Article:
The Great American Debate: Who's My Brother’s Keeper?


A Look At Who Is To Help The Poor, The Widows, The Severely Sick, The Homeless?

 After every American Presidential election a lot of evaluations, introspections, and analysis occur. Questions are asked by the losing party to analyze what went wrong, what oversights did they have, etc.  One of the big questions during this election was “Who is my brother’s keeper?”  The Republicans said the private sector; the Democrats said the government; and I asked if it is the Church’s responsibility.  Americans are so self-centered when voting. As a lady on one Republican TV add asked, “Mr. Obama, what have you done for my family since you were in office?” What is in it for me: a job, benefits, educational opportunities, etc.? It is not what is best for the country; Americans have lost touch with what sacrifice means during an election year. What is in it for me?  I think the turning point of this election came with Hurricane Sandy, for the reality of “Who’s My Brother’s Keeper” came alive as the private sector held TV concerts asking people to donate $10 to the American Red Cross, while President Obama came on location, promising to cut through the red tape so people could reestablish their homes, their dreams, their fortunes. Government responded better than the private sector did, enough to sway the vote to reelect the President.

“Who Is My Brother’s Keeper” I have asked in previous blogs and cannot get that question out of my head. The best example that hits home for me is the issue of mental illness, which I have addressed in previous blogs. My wife supposedly has health coverage through the private sector and Medicare A, governmental coverage, because of her disability. After a year of three inpatient visitations, Medicare has yet to pay for anything, and since I am retired, I pay a huge out of pocket sum to my private sector provider, plus copays, additional bills because of non-network providers, and forever calling my private sector health provider over billing errors, bills, and administrative headaches, etc.  

With inpatients, the private sector hospitals dealing with mental health try to bandage serious problems and have the patient discharged by the 21st day because of pressure from the private sector health provider who bottom line is to make a profit.  The health and welfare for the patient isn’t the top priority; payment to keep our huge American health system afloat is. Where I live, the health system is the highest county employer, the largest county institution, even greater in number than government workers.

If the private sector doesn’t want to be my brother’s keeper unless the bottom line, a profit, is made, nor the government due to political pressure, then is it the Church’s responsibility?  I have learned that most churches are clueless on how to handle mental illness, nor any understanding how to reach out to the person inflicted by the disease nor the family who is the caregiver. 

What does a caregiver do when hospitals will not take in their sick loved one inflicted with a serious mental disease unless they are able “to physically hurt themselves or someone else”? What does the caregiver do when hospitals work hard to “release” the patient as quickly as possible, even when they are not medically stable to be released due to pressure from health insurance providers? What does the caregiver do when their loved one, who is still very ill, is released back into their care with little if any supportive resources available for the caregiver? What does the caregiver do when their “religious family” inadvertently avoids them because they doesn’t understand their dilemma due to stigma, further isolating the ill person and their caregivers?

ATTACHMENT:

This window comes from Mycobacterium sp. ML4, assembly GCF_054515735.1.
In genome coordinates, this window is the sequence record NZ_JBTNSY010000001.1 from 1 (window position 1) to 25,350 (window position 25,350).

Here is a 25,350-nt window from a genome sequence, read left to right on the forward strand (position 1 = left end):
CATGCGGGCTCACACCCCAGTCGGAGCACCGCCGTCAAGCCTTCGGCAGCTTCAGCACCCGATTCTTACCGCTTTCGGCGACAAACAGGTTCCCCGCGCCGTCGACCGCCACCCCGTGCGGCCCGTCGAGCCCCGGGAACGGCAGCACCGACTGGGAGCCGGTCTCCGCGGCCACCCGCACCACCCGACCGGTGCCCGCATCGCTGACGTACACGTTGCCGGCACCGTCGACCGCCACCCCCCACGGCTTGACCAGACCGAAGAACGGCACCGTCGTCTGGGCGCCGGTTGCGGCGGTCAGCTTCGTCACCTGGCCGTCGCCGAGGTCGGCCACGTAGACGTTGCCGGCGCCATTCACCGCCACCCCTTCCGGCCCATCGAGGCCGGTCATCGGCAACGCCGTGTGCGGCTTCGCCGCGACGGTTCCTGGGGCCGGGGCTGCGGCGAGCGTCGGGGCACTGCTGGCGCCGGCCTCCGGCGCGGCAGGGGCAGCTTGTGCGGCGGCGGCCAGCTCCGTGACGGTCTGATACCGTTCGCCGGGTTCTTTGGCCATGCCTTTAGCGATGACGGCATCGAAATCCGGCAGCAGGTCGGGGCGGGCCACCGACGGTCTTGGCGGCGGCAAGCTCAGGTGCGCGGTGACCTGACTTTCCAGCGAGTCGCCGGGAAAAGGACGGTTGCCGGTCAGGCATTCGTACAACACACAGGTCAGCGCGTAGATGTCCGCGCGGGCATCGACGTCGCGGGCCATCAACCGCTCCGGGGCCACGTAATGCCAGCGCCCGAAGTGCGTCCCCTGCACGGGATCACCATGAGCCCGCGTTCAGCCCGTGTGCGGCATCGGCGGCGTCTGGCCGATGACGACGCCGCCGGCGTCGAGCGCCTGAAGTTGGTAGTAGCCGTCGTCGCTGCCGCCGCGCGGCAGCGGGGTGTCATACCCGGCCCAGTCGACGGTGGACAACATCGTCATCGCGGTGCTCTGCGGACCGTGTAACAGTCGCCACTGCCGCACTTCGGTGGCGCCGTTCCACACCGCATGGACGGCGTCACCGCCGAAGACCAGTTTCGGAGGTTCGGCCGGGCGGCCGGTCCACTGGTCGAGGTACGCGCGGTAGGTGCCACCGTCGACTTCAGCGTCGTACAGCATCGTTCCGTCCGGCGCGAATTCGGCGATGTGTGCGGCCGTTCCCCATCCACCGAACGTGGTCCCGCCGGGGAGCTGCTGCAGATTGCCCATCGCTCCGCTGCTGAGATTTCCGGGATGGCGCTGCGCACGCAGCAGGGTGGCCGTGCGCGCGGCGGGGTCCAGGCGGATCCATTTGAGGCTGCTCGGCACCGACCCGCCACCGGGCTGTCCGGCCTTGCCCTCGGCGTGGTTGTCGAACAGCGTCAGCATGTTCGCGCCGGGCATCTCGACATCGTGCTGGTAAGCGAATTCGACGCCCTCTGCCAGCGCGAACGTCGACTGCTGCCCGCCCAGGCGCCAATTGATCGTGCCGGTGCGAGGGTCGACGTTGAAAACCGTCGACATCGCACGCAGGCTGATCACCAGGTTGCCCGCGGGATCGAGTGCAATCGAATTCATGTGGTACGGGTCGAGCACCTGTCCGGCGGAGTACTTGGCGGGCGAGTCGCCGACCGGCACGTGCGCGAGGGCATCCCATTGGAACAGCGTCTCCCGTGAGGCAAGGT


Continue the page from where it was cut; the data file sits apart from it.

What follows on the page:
At least in America’s mental health world, everything is dumped on the caregiver: the coordinating of multiple doctors of all kind of medical persuasions due to addressing side effects, the financial burden of all the “bills” the others do not want to cover, and the extreme pressure and tension of being the caregiver 24/7 when at the mercy of slow working drugs, over booked psychiatrists who meet for only 15 minutes to “re-address” drugs, and ineffective recovery programs.

….. And if the mentally ill person doesn’t have a loving caregiver or family, their future probably holds poverty, program and institutional dependency for the rest of their lives, nonstop taking of powerful mind altering drugs, possible conflicts with the law if they become medically noncompliant resulting in criminal records and possible incarceration, and possible homelessness.

All this can be avoided if we follow the Biblical principal, “I was a stranger and you …” took me in, clothed me, fed me, visited me in prison, in the hospital, in a homeless shelter. We need to be like the Good Samaritan who was willing to help a Jew, a non-Samaritan, a stranger, who was physically beaten down, paying for his medical coverage and housing until he could again stand on his own.

Church, are we expecting our Samaritans, the non-Christian institutions, to take care of our hurting brethren, or are we going to step up to the plate and begin reaching out to the physically and mentally ill, the hurting, the homeless, the rejected and dejected? This is why the power of “shepherding” in the five fold model needs to be revived and supported by the other passions and point of views for effective ministry. With all these challenges, the five fold is needed more now than ever.